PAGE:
An October Christmas for retail stocks
Consumers are still watching their wallets, but compared to last year, retailers are in pretty good shape for the upcoming shopping boom.
NEW YORK (Fortune) -- Christmas has come early for retail stocks. The Standard & Poor's Retail Index is up 72% from its lows in March, compared with a 61% gain in the broader S&P 500 Index over the same period.
Some companies have even started to raise guidance. After reporting stronger-than-expected September sales, TJX Cos. (TJX, Fortune 500) said it now expects to earn more in the third and fourth quarters than previously anticipated.
Yet, no one is projecting a blowout holiday season. What's going on?
Despite the continued mood of frugality that has gripped the country and put a damper on consumer spending, retailers have a few things going for them. Namely:
Sales, while still anemic compared with the recent go-go years, have been stronger than expected. September same-store sales, or sales at locations open more than a year, grew a scant 1.1%, but that was better than the expectation for a 0.8% decline, according to Retail Metrics.
Although September results were buoyed by easy comparisons from a year ago, they marked their first monthly gain since August 2008, a sign that retailers may be starting to turn the corner.
Anecdotal evidence suggests that October will be another strong month. Moreover, the National Retail Federation predicts that holiday sales will fall only 1% to $437.6 billion -- far better than the 3.4% decline we saw last year.
The consumer is in better shape. To be sure, high unemployment and a decline in wages and house prices continue to weigh heavily on consumer spending.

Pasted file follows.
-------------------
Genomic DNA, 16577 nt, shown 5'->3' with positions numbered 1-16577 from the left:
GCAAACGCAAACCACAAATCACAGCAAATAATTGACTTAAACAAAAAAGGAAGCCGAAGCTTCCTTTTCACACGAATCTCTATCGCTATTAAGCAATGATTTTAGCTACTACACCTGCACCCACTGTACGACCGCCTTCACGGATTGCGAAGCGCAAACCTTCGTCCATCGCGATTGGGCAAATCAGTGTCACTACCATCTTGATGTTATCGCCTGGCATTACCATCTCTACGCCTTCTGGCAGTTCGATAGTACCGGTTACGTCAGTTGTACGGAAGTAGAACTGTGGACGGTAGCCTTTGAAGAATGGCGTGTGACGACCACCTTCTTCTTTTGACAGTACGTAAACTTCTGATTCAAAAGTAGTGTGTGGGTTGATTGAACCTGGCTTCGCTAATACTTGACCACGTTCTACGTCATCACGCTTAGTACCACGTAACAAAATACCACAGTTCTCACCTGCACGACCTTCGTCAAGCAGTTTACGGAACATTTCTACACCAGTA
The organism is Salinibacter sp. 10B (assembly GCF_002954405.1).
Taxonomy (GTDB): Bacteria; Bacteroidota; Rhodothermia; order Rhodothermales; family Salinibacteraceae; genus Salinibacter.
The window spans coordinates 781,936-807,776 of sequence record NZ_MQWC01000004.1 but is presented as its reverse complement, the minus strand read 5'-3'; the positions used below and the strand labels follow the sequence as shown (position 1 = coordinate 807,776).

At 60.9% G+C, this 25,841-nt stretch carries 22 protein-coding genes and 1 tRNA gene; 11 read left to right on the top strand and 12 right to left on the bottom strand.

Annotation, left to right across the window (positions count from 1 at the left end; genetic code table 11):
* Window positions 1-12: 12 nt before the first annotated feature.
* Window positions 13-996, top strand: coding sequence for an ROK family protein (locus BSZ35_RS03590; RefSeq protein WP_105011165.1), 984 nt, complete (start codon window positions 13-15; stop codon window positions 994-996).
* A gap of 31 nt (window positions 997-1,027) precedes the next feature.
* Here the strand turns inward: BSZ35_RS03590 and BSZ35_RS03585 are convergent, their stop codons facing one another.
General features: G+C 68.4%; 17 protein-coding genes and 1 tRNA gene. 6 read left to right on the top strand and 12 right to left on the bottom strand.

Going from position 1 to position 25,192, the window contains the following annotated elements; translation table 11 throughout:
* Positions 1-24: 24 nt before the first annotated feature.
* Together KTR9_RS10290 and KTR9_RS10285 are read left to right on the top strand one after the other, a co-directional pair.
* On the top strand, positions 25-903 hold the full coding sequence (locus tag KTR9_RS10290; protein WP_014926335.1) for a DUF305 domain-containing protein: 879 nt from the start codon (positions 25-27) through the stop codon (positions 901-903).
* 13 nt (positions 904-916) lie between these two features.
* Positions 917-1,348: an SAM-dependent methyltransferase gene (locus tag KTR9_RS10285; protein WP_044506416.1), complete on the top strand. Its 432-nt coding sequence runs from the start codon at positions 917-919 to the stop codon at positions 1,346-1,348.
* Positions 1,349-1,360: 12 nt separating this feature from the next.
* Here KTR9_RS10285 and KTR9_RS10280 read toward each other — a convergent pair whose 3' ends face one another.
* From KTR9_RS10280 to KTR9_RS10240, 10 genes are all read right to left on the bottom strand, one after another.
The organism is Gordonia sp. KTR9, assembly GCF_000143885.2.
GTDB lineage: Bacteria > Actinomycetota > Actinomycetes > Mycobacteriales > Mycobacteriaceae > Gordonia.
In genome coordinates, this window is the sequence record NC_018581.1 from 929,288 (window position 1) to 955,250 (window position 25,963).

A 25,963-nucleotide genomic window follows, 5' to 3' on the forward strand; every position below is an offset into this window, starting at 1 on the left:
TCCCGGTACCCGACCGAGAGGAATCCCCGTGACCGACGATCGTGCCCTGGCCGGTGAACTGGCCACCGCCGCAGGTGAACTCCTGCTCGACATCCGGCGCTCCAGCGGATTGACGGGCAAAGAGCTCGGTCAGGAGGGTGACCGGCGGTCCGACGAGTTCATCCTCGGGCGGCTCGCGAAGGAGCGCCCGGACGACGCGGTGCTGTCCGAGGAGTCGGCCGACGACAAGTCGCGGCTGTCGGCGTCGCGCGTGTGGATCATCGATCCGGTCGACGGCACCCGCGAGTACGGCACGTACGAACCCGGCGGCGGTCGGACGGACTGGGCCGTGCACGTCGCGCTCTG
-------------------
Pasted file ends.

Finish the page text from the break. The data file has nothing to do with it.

But compared with a year ago, many consumers have a financial cushion. Credit card debt is down nearly 8% over the past year, and the savings rate has doubled, according to Economy.com.
Plus, there is pent up demand. After depriving themselves all year, shoppers are ready to treat themselves in small ways again.
Retailers have less inventory. Stores have spent the past year drastically reducing their stock cutting inventory in anticipation of lower sales. That means they are entering this holiday season in a much stronger position. Leaner inventories allow merchants sell more goods at full price -- which boosts profits.
"Retailers have a lot of things working for them going into this holiday season," says Stifel Nicolaus analyst Richard Jaffe. "And that optimism has been priced into a lot of the stocks."
Also helping to push the stocks higher: Retailers tend to benefit in the early stages of an economic recovery, which is one reason why investors have been piling into the group now, just as the economy appears to be pulling out of the recession.
"If you find an extra $20 in your pocket, you're not going to go out and buy a new car," Jaffe says. "But you might buy a pair of jeans or a new sweater."
For similar reasons the NPD Group expects traditional apparel items such as sweaters to be among the top gifts this holiday season, after losing ground in past years to electronic gadgets. In a recent report, NPD went so far as to call apparel a "bright spot."
That type of spending should help specialty retailers, but not all of them are created equally. Here are some of Jaffe's picks and pans:
The Children's Place (PLCE): Investors have overlooked the children's apparel retailer, which has $7.50 a share in cash and no debt, because of a public battle with its former CEO, who was ousted for violating ethics policies and then tried unsuccessfully to buy the company.
Urban Outfitters (URBN): The maker of baby doll dresses, denim and appliquéd sweaters continues to connect with trendy twentysomethings through its namesake brand as well as Anthropology, a sister chain.
Talbots (TLB): The shares are up more than threefold since January, but the company continues to lose money.
J. Crew (JCG): Shares of the maker of preppy clothes with a twist have become too expensive, trading at 24 times 2010 earnings.
Lululemon Athletica (LULU): The company is retrenching after growing too fast.